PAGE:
Caustic Stress Corrosion Cracking of Alloy 800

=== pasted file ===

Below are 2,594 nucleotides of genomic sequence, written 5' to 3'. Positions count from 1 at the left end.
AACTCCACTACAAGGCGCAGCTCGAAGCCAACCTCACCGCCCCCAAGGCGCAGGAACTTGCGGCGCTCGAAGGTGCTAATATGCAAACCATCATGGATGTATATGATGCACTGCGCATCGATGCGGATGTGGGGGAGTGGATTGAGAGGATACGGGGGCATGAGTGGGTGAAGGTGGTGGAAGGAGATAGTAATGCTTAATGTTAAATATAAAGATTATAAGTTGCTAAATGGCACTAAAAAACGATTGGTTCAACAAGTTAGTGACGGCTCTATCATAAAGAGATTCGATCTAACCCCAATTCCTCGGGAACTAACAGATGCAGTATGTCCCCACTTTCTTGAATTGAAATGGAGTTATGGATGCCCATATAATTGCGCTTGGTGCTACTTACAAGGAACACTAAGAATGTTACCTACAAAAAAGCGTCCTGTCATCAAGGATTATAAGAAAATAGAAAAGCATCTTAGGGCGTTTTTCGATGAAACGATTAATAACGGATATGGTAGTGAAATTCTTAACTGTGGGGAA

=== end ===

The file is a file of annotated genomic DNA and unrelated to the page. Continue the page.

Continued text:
Pure caustic SCC of Alloy 800 is usually studied in high-temperature water at pH300°C greater than 10, and can be intergranular or transgranular depending on loading conditions.5,35,45,58-61  At pH300°C greater than 10, and under the redox conditions expected in secondary side water, Cr and Fe are thermodynamically predicted to form soluble species (hydroxy complexes), while Ni metal is close to being thermodynamically stable.57  Given the thermodynamic conditions and the reactive element (Fe, Cr) content of Alloy 800, relative to the classical parting limit (50 at% to 60 at%),62  it is not surprising that dealloying (selective dissolution) of Cr and Fe has been shown to occur in several studies.5,35,45,61  Figure 2(a) shows the porous, Ni-rich film formed on Alloy 800 by dealloying after exposure to 50% caustic solution at 280°C by Bryk, et al.,61  The observation of dealloying and agreement with thermodynamic predictions has led Newman, et al.,5,45,61  to state that a brittle nanoporous film is formed on Alloy 800 that leads to a film-induced cleavage (FIC) mechanism for SCC in caustic environments; the layer is likely much finer than the gross porosity observed in Figure 2(a), as discussed further below. The FIC mechanism of Sieradzki and Newman63-64  proposes that a crack originating in a brittle film (specifically a nanoporous dealloyed layer), at a surface or crack tip, initiates a microcleavage event which can penetrate into the underlying bulk metal substrate where eventually plastic blunting arrests propagation; the open crack then undergoes further dealloying and the process repeats. It is unlikely that the size scale of porosity for FIC would ever be greater than 10 nm, as the mechanical properties would start to approach bulk values, and the interface with the substrate would deteriorate.